In company specific news: IAG announced a strategic relationship with Berkshire Hathaway that included a 10-year, whole of account 20% quota share arrangement and $500m placement of IAG shares with Berkshire for a 3.7% stake; a number of material earnings downgrades were also announced pre reporting season and these included Flight Centre (FLT), Nine Entertainment (NEC) and Seek (SEK).

The RBA left the cash rate unchanged in June at 2.0 percent. The central bank noted that although the AUD had declined significantly against the US dollar over the past year, the depreciation was less pronounced against a basket of other currencies. The RBA stated that further depreciation seemed “both likely and necessary” though no real guidance as to future rate decisions was provided with the central bank, instead, adopting a data-driven approach. The Aussie dollar ended the month largely unchanged versus the greenback during June, eking out a gain of +0.8% to close at US$0.7707.

Regarding domestic economic releases in June: the NAB business confidence index increased significantly in May to +7 from a reading of +3 in April as the month's reading coincided with both an RBA cash rate reduction as well as the Federal budget; the Westpac-MI consumer confidence index declined 6.9% m/m in June to 95.3, more than unwinding last month’s increase of 6.4% (102.4); the economy gained 42k jobs in the month of May (consensus +15k) compared with a loss of 2.9k in April; the participation rate held steady at 64.7% (consensus 64.8%) whilst the unemployment rate fell unexpectedly to 5.96% (consensus 6.2%); retail sales growth in April was flat despite expectation of a 0.5% m/m increase; private sector credit expanded 0.5% m/m in May; housing credit grew 0.5% m/m whilst business credit bounced back after a few softer months (+0.4% m/m) and personal credit moved slightly lower (-0.1% m/m).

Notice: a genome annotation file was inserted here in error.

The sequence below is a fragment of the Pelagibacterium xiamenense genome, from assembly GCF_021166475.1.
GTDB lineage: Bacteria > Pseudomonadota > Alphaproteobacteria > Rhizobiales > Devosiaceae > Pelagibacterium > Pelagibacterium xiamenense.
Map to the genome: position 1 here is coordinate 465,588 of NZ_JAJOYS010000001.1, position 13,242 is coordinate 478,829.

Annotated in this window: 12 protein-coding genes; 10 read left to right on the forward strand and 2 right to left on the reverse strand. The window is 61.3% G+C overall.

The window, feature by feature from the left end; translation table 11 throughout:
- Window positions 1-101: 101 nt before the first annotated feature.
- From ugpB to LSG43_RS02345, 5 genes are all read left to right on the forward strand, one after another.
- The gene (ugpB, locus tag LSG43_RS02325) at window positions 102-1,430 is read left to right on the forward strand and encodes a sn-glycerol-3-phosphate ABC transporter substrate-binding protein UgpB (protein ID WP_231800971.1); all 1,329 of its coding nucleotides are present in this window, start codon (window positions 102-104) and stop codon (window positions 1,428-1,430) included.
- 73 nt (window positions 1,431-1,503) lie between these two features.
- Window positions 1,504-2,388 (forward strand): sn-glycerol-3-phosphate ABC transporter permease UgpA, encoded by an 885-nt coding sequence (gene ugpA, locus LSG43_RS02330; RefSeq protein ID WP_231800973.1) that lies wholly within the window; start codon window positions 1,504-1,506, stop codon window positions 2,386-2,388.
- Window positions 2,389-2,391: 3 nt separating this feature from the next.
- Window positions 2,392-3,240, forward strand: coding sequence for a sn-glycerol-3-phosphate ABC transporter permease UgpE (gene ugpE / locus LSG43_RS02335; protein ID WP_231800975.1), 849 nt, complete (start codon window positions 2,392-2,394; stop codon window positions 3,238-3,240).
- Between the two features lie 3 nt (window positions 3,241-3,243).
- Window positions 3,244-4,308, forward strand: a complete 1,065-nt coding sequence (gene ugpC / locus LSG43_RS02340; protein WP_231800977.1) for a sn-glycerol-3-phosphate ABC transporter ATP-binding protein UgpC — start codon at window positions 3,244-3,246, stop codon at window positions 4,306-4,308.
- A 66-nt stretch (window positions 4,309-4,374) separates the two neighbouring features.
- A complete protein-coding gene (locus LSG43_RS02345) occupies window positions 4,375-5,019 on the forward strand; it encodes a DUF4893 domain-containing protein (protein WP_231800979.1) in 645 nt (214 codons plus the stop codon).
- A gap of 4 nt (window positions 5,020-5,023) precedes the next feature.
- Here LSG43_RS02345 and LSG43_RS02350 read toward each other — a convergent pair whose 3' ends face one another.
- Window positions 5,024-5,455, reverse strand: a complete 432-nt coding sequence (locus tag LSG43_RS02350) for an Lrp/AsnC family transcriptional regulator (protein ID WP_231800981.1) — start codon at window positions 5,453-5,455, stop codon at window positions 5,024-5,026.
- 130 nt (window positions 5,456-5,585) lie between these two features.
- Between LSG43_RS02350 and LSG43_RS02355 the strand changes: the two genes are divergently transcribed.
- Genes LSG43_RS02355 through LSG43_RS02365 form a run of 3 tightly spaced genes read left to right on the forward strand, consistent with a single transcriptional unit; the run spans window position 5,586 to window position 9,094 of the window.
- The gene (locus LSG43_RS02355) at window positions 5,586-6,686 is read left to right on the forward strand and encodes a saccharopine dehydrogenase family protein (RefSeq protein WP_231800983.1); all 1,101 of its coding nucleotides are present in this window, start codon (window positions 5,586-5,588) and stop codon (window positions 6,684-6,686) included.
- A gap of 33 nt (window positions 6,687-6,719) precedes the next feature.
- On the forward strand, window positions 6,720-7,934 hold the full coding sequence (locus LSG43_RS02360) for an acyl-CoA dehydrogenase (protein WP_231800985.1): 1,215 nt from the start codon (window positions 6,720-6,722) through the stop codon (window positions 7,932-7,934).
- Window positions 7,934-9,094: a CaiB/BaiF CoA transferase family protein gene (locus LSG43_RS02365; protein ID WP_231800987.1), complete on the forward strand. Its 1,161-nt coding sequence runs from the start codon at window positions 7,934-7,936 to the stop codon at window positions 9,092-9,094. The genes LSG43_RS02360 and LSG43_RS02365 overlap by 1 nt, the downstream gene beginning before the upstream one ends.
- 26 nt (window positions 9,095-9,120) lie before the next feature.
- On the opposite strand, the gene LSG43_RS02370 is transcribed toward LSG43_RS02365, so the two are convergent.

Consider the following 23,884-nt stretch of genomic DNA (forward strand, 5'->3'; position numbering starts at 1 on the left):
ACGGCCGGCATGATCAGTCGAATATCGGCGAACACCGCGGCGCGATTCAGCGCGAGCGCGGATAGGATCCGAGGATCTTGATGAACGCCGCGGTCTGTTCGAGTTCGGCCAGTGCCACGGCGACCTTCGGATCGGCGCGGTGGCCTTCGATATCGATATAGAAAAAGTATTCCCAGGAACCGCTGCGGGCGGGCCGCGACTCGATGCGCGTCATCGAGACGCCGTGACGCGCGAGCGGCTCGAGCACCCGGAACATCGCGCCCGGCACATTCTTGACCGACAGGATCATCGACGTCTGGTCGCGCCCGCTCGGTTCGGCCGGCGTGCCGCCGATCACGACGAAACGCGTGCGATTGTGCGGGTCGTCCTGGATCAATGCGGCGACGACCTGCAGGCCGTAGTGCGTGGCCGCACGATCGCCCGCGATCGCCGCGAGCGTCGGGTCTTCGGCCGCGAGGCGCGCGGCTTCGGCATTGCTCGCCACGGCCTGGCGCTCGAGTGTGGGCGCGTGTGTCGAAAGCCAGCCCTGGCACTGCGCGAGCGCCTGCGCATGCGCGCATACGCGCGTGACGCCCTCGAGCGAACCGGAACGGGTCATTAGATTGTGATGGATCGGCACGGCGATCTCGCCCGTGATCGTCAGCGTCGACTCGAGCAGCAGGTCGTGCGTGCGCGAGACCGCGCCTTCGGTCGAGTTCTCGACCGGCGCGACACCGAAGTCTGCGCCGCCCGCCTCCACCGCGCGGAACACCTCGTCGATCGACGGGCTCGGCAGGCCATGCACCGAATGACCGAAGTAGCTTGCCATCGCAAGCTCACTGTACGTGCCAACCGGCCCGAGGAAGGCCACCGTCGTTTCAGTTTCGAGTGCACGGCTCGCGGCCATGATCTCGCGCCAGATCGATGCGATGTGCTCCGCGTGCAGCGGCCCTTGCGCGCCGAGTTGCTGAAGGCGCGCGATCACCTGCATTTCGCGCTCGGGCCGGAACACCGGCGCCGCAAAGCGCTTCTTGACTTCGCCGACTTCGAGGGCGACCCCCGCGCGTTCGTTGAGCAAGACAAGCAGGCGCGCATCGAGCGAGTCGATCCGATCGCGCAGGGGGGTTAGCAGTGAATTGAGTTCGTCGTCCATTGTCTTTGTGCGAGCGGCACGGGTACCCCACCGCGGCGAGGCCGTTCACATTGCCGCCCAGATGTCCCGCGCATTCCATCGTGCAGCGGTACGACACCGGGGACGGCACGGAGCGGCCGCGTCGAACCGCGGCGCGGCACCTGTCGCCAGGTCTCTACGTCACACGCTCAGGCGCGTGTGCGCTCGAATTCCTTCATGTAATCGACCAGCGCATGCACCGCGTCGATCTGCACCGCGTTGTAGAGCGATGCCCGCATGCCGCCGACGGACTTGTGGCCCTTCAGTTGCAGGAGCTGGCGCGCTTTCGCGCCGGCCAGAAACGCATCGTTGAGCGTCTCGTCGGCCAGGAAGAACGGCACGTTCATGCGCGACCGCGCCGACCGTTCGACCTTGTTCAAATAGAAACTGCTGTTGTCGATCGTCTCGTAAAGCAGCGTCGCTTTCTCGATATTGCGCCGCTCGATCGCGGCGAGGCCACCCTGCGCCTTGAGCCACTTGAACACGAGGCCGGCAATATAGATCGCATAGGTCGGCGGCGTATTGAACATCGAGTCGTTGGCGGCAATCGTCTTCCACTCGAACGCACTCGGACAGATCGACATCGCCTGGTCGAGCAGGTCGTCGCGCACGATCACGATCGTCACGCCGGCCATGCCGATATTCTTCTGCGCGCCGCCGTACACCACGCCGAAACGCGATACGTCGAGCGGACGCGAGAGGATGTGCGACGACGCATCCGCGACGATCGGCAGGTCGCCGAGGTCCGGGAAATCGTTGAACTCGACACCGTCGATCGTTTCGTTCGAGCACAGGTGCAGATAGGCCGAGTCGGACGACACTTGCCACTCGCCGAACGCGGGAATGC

Spot Brent crude posted a second month of declines, ending June down 4.0%. The commodity has lost 45.3% over FY15 but has gained 10.0% in the calendar year to date. Benchmark spot iron ore prices ended the month down 4.0% after two months of gains in April and May. During the month, Australia’s Federal Department of Industry and Science cut its price forecast for iron ore in 2015 by ~10% to US$54.40/t, citing a weak outlook for China's steel sector. Base metals as measured by the LME index ended the month down 4.9%. Tin was the worst performer (-10.6%) followed by lead (-9.8%), zinc (-8.5%) and nickel (-5.2%) which hit a six-year low. Copper (-4.2%) and aluminium (-2.9%) were the best performers. Spot gold ended the month down 1.5% despite ongoing uncertainty surrounding the possibility of a Greek exit from the Euro-zone.


Including the impact of some large cap stock downgrades in June and a faltering Chinese market, the recent equity weakness could easily extend further with a lack of progress in Greece over the next month or so. Whilst the overall earnings consensus growth expectations for the FY15 reporting season are low when compared to historical averages, this has been known for some time and in isolation should no be expected to drive our equity market lower. On the other hand, a disappointing reporting season and/or poor outlook and guidance statements could easily result in another leg down for the domestic equity market as the offshore uncertainty in Greece and China alone have resulted in the current market malaise.